The Command to Assemble.These texts show us the approved examples of the church meeting in a public place, private homes, a school and probably in a meeting house set up for that purpose. Are there any Scriptures which authorize setting up such a place of meeting? Hebrews 10:24,25 teaches—“let us consider one another in order to stir up love and good works, not forsaking the assembling of ourselves together, as is the manner of some, but exhorting one another, and so much the more as you see the Day approaching.” The word translated “assembling” is a verb related to the word synagogue noted above. The Hebrew writer, through the direction of the Holy Spirit, is not just commanding any type of gathering for any purpose. Rather, he is commanding continuing religious assemblies. If the Lord gives a command, it only follows that He is authorizing what is necessary to carry out that command. The church could meet in a public park or marketplace, but what if none is available? The church could meet in the home of one of the members, but what if no member has a home large enough to accommodate a large congregation? Must the size of the congregation be restricted to a number small enough to fill the home of the wealthiest member? The church in Jerusalem grew to 5000 men alone (Acts 4:4).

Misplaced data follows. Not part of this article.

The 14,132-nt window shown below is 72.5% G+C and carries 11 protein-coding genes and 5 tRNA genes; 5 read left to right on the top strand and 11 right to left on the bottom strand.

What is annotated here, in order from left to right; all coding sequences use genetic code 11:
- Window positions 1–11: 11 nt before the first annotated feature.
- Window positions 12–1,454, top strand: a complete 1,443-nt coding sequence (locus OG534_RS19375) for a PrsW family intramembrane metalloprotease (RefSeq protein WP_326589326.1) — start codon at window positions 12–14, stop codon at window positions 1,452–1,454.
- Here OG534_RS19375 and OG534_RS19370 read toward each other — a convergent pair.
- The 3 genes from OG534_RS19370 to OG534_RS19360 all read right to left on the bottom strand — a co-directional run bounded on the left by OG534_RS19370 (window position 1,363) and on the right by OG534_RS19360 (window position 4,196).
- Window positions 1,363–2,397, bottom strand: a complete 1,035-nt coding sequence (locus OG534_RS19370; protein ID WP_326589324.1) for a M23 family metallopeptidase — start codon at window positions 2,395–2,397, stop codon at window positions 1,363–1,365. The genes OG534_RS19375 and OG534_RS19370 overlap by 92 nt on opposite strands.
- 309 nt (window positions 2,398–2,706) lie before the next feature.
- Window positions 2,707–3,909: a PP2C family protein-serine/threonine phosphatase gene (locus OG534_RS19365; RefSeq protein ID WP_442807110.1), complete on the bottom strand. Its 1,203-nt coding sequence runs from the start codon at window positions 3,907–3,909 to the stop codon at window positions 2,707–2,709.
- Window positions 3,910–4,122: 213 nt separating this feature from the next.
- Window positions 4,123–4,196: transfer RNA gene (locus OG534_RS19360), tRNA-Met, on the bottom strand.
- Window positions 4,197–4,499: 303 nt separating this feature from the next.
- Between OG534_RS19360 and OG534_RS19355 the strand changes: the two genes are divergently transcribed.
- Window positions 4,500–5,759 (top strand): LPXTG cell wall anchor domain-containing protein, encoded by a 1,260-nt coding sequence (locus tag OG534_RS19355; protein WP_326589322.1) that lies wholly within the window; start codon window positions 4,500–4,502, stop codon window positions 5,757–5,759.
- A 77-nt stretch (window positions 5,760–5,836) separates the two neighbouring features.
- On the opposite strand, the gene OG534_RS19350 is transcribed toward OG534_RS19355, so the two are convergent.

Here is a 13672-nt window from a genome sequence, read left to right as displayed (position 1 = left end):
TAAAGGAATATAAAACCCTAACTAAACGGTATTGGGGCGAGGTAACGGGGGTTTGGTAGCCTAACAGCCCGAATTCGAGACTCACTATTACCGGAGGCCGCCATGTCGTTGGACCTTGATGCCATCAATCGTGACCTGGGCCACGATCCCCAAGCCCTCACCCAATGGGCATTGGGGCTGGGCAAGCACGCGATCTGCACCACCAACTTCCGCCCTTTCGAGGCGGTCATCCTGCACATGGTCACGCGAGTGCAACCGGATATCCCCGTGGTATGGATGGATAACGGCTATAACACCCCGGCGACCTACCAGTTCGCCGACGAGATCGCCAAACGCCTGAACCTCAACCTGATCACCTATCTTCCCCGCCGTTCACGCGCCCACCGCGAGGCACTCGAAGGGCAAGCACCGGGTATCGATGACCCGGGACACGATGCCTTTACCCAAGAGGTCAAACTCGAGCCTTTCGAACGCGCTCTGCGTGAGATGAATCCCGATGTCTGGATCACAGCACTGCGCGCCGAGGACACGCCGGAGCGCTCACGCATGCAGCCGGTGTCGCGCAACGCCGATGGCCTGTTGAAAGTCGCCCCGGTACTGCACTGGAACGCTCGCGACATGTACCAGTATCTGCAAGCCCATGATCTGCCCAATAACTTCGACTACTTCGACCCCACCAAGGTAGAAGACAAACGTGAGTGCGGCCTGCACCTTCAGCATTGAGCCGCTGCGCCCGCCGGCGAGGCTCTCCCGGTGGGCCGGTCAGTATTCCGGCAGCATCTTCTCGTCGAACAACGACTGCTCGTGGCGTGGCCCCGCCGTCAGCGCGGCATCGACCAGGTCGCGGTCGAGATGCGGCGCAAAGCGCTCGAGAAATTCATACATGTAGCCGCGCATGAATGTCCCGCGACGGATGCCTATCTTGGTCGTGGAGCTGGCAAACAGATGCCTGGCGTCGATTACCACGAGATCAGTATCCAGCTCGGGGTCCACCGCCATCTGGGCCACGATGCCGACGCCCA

The very command to assemble authorizes a congregation to secure a place to carry out that command. What if this requires spending money? How is the church authorized to secure money? Through the “collection for the saints” (1 Corinthians 16:1). While this might not authorize the church to buy Corinthian leather pews, gold-plated communion trays, or marble bathroom fixtures, if the church is charged to assemble, then the church is authorized to do what is needed to carry-out that charge.

Conclusion.The Bible grants the church liberty to meet in a variety of different settings. However, the very command to assemble authorizes the church to do what is necessary to fulfill that command. If a congregation through necessity or choice decides to secure a permanent place to assemble it is authorized by approved example and the generic authority of the command to assemble to do so. Given that the authority to secure a permanent place of assembly comes from the generic authority to assemble, it is imperative that a congregation limit its use of such a facility to only those things which the church itself is authorized to do.  

Pope, Kyle. "Does the Bible Authorize Building a Meeting House?" Truth Magazine 50.8 (April 20, 2006): 12-13.